- A DVD of film footage. The Who shot some footage to be screened onstage (a snippet appears in the 'Amazing Journey' biopic) - although it was a rejected idea, it'd have been good to see it. Plus live footage of The Who performing 'Quadrophenia'. Contrary to legend, it worked powerfully onstage. There's a good hour's worth of basically-shot but extremely effective footage available to see on YouTube. Why couldn't it have been cleaned up and included here? Plus TV clips - '5.15' on 'Top Of The Pops' or other relevant TV news items;
- A live CD of 'Quadrophenia' material. The 2010 'Greatest Hits & More' CD included a 1973 live '5.15' so there ARE tapes in existence. Let's hear them!
- The original photos reproduced from the actual negatives;
- Blu-ray disc with 5.1 mix of the entire album (with chicken noises reinstated).
Oh, and rather than house it in a box, place it inside a GS scooter.
Now THAT would have been worth shelling out 70 sheets for!
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71 of 76 people found the following review helpful
4.0 out of 5 stars Great box but could be so much better, f-f-frustrating, 14 Nov 2011
By 
Mr. T. Anderson "onlyconnect" - See all my reviews
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This review is from: Quadrophenia (Super Deluxe Edition) (Audio CD)
I love this album. It connects somehow, the frustration of My g-g-g-generation extended to an entire double album, played with the frenetic energy and genius of The Who, and intermingled with a dash of Pete Townshend's mystical leanings. I am the sea.

It is not only the music, the whole package was perfect when it arrived in autumn 1973. The black and white cover with the scooter and the four faces of the band reflected in its mirrors, and a breathtakingly good series of monochrome photographs. If any record deserves a deluxe edition, this one does.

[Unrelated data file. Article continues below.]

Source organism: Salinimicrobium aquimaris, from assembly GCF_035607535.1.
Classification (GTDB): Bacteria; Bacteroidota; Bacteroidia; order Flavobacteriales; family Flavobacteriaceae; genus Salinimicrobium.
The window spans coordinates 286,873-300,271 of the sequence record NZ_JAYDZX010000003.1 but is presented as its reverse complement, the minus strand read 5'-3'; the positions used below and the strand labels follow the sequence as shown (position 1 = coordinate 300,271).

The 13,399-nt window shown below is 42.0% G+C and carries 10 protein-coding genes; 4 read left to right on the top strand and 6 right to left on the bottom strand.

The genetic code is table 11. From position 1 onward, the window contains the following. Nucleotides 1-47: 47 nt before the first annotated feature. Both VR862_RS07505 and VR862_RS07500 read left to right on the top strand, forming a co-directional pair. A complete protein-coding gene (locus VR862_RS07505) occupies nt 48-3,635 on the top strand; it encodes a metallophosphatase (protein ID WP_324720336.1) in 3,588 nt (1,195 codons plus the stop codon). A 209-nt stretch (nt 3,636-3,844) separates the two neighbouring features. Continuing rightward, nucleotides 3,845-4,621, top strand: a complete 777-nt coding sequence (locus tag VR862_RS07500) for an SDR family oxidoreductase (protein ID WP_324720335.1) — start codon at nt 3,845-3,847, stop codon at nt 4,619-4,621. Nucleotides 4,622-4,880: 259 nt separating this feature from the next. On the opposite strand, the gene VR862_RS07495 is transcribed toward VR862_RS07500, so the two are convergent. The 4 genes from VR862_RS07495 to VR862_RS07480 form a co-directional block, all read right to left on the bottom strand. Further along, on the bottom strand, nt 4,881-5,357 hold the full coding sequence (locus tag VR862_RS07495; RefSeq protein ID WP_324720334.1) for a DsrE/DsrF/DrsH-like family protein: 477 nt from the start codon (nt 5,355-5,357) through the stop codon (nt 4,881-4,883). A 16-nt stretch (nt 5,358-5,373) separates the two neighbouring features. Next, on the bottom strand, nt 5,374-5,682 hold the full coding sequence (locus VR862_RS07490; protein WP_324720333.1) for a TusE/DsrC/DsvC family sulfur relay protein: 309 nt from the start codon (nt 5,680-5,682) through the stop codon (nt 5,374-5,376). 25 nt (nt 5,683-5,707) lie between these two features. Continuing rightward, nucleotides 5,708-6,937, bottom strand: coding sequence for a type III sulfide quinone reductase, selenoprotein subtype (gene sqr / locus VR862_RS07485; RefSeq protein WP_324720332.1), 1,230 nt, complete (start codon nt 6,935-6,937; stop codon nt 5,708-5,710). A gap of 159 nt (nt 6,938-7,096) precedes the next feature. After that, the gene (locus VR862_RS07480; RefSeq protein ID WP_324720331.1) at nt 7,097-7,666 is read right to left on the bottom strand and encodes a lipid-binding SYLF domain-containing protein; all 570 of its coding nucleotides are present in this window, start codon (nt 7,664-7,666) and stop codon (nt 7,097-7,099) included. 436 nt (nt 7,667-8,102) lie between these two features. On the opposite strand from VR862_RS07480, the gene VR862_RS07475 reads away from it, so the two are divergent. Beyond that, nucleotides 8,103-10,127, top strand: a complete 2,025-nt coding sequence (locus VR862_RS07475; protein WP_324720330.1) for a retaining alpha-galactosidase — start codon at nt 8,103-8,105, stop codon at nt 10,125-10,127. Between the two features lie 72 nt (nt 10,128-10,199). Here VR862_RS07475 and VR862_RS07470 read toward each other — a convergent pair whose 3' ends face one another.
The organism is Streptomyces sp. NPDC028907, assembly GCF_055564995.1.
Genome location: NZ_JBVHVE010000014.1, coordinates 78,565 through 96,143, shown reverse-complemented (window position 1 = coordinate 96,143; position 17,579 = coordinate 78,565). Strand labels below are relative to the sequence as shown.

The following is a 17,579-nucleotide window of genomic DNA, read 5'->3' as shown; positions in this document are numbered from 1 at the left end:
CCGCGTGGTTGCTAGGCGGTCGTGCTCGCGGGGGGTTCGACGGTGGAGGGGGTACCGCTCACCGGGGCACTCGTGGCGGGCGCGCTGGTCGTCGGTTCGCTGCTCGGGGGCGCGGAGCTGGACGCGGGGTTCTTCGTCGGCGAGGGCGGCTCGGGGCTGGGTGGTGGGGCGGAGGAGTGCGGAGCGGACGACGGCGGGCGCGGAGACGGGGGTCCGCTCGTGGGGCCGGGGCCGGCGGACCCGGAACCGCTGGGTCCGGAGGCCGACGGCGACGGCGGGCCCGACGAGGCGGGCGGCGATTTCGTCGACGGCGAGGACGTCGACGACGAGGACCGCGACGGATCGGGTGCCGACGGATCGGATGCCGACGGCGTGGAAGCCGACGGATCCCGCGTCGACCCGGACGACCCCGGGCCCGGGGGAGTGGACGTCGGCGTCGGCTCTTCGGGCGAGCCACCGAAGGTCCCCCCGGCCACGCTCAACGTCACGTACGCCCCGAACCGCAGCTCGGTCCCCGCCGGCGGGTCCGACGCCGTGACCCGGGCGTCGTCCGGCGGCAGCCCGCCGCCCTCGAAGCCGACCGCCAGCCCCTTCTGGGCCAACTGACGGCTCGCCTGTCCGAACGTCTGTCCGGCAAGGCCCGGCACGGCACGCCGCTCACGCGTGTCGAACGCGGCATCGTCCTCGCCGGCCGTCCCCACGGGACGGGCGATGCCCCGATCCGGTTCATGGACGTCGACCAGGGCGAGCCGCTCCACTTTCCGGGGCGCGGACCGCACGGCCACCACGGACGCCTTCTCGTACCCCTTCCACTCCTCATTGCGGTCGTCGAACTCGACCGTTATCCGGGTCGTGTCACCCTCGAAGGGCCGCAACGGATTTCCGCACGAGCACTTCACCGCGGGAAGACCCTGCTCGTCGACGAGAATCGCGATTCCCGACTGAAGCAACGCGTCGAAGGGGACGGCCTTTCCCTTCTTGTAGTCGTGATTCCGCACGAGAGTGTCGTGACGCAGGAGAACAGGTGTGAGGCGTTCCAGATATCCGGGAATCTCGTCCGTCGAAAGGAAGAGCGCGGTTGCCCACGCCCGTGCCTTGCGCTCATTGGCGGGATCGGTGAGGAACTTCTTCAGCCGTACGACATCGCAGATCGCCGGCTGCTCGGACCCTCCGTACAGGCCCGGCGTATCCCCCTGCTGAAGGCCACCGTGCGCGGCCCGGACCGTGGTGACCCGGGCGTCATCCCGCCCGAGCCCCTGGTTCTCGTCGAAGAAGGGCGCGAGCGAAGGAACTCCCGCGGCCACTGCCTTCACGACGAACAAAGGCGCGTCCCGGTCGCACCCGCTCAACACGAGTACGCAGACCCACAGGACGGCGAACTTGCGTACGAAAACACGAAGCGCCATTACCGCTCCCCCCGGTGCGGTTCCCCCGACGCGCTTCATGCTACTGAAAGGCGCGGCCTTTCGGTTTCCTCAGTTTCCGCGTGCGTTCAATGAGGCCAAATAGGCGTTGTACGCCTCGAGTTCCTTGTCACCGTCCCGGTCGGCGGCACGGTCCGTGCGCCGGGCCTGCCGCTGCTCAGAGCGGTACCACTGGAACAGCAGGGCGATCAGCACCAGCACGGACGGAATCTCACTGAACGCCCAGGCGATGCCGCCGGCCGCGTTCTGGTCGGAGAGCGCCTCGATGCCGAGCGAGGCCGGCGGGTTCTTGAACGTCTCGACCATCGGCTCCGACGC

And here it is - or is it? What we have is something half-way between the sumptuous, informative, historic collector's edition which the album merits, and the kind of money grabbing release you get when some record company notices how much people are paying for boxed sets these days and says, "Quick, let's get Quadrophenia out before the CD market disappears completely".

Because there is a lot wrong with this release, though I still cannot give it less than four stars. Still, time to stop rambling and tell you what you get. Within a very solid slipcase you will find a poster advertising the original double album (actually this is a fine reproduction and one of the better things here), a colour envelope holding various bits of memorabilia: reproductions of some of Townshend's draft lyrics, a rather darkly reproduced colour photo of Jimmy (the central character) on a scooter, and a 7-inch single of 5.15 backed with the slightly rare track Water.

Then there is the main event: a 100-page hardback book of photos and an essay by Townshend, within which nestle the original double CD remastered, a DVD with 8 tracks remixed for 5.1 surround sound, and two CDs of Townshend's demos for the album.

The book is certainly nice to have, though bear in mind that the original album came with a 46 page insert which is all included in the book, so that accounts for nearly a quarter of it. I am also upset to report that the quality of those wonderful photographs is poor; I was really hoping that I would get better copies than those in my falling-apart LP but in fact these are noticeably worse; they have that grainy look you get when photos are reprinted from a print rather than from the originals.

Still, the *other* photos in the book are nicely reproduced and the essay is fascinating if you love Quadrophenia half as much as I do. Townshend recounts how he came up with the story that is printed in the front cover of the LP (and also here), when remembering how he slept under Brighton pier once "after a riotous night at the Aquarium ballroom." He also describes how the album came together, how it was recorded, and adds notes on the songs and demos.

If you are a fan, you will definitely want to hear the demos too. They form a sort-of alternate version of the album, lacking the Who's energy but with its own appeal. There are also songs here that are not on the album, and others that did not show up until the soundtrack of the Quadrophenia film. Some of the songs have overdubs which I personally would rather had been omitted.

Note that the standard-price 2CD set has 11 of the demos as bonus tracks. This box has 25 demo tracks.

The 5.1 mix is enjoyable too. This album is ideal for surround sound, especially at those moments when sea noises swirl around.